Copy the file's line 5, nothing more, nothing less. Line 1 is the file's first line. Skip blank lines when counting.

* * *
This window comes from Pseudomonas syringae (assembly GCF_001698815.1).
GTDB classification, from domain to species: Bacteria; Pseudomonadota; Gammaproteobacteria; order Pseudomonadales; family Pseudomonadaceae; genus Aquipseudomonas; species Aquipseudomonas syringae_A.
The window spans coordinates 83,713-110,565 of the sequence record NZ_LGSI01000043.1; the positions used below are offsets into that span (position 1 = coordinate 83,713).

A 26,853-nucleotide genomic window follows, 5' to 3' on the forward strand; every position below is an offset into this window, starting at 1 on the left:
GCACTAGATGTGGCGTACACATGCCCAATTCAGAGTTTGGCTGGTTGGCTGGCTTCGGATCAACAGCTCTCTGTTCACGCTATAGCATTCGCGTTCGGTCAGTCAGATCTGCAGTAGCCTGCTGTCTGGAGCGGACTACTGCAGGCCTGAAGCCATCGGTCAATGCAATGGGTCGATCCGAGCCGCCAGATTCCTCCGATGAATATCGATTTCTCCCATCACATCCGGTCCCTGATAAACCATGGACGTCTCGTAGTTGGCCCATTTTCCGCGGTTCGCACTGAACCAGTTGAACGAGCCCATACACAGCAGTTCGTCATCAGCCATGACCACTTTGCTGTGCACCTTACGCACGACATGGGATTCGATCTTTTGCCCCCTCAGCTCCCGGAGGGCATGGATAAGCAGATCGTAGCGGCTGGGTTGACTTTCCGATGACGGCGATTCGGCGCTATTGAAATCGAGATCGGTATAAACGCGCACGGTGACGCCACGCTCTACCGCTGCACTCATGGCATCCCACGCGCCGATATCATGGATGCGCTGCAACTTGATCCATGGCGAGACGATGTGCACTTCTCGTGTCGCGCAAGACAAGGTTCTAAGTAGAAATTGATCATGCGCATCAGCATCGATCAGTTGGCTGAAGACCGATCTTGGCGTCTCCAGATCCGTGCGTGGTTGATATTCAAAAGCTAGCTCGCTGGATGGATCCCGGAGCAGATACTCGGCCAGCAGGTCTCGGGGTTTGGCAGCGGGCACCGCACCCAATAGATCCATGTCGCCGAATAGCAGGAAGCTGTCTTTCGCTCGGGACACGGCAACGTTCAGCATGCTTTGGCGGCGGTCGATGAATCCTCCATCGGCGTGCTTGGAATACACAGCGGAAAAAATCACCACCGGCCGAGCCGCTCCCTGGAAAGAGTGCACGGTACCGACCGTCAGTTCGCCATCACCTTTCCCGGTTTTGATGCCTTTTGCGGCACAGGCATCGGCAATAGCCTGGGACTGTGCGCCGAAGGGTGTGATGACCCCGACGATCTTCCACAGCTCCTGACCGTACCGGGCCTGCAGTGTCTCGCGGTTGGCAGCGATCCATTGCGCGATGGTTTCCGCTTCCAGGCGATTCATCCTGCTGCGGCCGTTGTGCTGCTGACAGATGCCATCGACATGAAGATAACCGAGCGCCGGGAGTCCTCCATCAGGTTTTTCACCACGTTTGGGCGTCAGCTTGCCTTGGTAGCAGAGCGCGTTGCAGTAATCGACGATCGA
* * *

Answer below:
GCACTAGATGTGGCGTACACATGCCCAATTCAGAGTTTGGCTGGTTGGCTGGCTTCGGATCAACAGCTCTCTGTTCACGCTATAGCATTCGCGTTCGGTCAGTCAGATCTGCAGTAGCCTGCTGTCTGGAGCGGACTACTGCAGGCCTGAAGCCATCGGTCAATGCAATGGGTCGATCCGAGCCGCCAGATTCCTCCGATGAATATCGATTTCTCCCATCACATCCGGTCCCTGATAAACCATGGACGTCTCGTAGTTGGCCCATTTTCCGCGGTTCGCACTGAACCAGTTGAACGAGCCCATACACAGCAGTTCGTCATCAGCCATGACCACTTTGCTGTGCACCTTACGCACGACATGGGATTCGATCTTTTGCCCCCTCAGCTCCCGGAGGGCATGGATAAGCAGATCGTAGCGGCTGGGTTGACTTTCCGATGACGGCGATTCGGCGCTATTGAAATCGAGATCGGTATAAACGCGCACGGTGACGCCACGCTCTACCGCTGCACTCATGGCATCCCACGCGCCGATATCATGGATGCGCTGCAACTTGATCCATGGCGAGACGATGTGCACTTCTCGTGTCGCGCAAGACAAGGTTCTAAGTAGAAATTGATCATGCGCATCAGCATCGATCAGTTGGCTGAAGACCGATCTTGGCGTCTCCAGATCCGTGCGTGGTTGATATTCAAAAGCTAGCTCGCTGGATGGATCCCGGAGCAGATACTCGGCCAGCAGGTCTCGGGGTTTGGCAGCGGGCACCGCACCCAATAGATCCATGTCGCCGAATAGCAGGAAGCTGTCTTTCGCTCGGGACACGGCAACGTTCAGCATGCTTTGGCGGCGGTCGATGAATCCTCCATCGGCGTGCTTGGAATACACAGCGGAAAAAATCACCACCGGCCGAGCCGCTCCCTGGAAAGAGTGCACGGTACCGACCGTCAGTTCGCCATCACCTTTCCCGGTTTTGATGCCTTTTGCGGCACAGGCATCGGCAATAGCCTGGGACTGTGCGCCGAAGGGTGTGATGACCCCGACGATCTTCCACAGCTCCTGACCGTACCGGGCCTGCAGTGTCTCGCGGTTGGCAGCGATCCATTGCGCGATGGTTTCCGCTTCCAGGCGATTCATCCTGCTGCGGCCGTTGTGCTGCTGACAGATGCCATCGACATGAAGATAACCGAGCGCCGGGAGTCCTCCATCAGGTTTTTCACCACGTTTGGGCGTCAGCTTGCCTTGGTAGCAGAGCGCGTTGCAGTAATCGACGATCGA